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Direct interface of chemistry to microbiological systems: membrane inlet mass spectrometry

Lloyd, David, Thomas, Katie L., Cowie, George, Tammam, Jonathan D. and Williams, Alan G. 2002. Direct interface of chemistry to microbiological systems: membrane inlet mass spectrometry. Journal of Microbiological Methods 48 (2-3) , pp. 289-302. 10.1016/S0167-7012(01)00331-1

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Direct measurement of dissolved gases and low molecular weight volatiles through permeable membranes (e.g. 50-μm-thick silicone rubber), provides an invaluable tool for the investigation of the activities of microorganisms in the laboratory and in their natural environments. Multiple molecular species are monitored at a single point. Fast response times (t90%<1 min) and long-term stability, (<1% week−1); high specificity and high sensitivity (e.g. 0.2 μM for O2, <0.5 mM for ethanol), provides a technique that can provide information on the kinetics of processes over many decades (100–106) of minutes. Spatial resolution of <1 mm enables 3D mapping of gases in complex ecosystems (sediments, peat, soils, biofilms, foodstuffs). Results with membrane inlet mass spectrometry (MIMS) when used in conjunction with confocal scanning laser microscopy, provides a powerful approach to the analysis of kinetic and spatial aspects of natural environments. Examples discussed are peat cores and cheese.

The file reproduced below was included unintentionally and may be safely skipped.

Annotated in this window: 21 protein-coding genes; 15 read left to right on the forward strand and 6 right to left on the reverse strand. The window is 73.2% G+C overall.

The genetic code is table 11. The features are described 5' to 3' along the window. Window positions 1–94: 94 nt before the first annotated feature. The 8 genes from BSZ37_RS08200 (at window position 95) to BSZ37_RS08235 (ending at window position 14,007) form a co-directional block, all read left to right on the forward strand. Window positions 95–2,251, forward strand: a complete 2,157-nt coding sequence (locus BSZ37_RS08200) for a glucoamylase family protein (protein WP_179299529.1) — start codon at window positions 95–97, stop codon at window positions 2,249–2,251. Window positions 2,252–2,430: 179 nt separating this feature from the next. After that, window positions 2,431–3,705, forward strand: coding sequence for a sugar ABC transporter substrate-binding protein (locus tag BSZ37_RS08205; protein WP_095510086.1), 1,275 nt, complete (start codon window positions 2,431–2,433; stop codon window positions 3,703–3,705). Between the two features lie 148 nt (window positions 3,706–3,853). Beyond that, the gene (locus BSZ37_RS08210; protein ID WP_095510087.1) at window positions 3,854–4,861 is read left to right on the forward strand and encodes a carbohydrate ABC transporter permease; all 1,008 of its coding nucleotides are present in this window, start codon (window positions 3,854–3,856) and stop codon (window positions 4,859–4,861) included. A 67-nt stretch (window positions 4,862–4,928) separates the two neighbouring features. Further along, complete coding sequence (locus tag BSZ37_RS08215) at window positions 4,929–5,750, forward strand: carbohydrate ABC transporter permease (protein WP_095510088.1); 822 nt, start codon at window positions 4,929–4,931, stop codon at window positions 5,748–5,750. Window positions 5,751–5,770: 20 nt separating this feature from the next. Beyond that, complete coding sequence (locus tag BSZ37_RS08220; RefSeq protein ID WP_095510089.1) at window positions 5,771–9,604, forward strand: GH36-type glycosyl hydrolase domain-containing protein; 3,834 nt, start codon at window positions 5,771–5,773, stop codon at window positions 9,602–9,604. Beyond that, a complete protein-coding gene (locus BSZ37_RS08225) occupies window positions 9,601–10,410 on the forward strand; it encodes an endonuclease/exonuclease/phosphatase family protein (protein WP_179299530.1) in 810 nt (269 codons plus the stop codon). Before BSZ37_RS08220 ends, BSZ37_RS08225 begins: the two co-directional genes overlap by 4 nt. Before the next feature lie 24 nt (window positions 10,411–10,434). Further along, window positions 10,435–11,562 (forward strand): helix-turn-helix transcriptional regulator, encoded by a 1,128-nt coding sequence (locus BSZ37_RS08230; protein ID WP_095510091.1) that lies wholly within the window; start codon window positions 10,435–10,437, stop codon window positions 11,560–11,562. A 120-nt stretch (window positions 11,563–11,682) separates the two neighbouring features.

Item Type: Article
Date Type: Publication
Status: Published
Schools: Biosciences
Subjects: Q Science > Q Science (General)
Uncontrolled Keywords: Mass spectrometry; Silicone rubber; Peat bogs; Cheese; Dissolved gases; Biofilms.
Publisher: Elsevier
ISSN: 0167-7012
Last Modified: 04 Jun 2017 06:36

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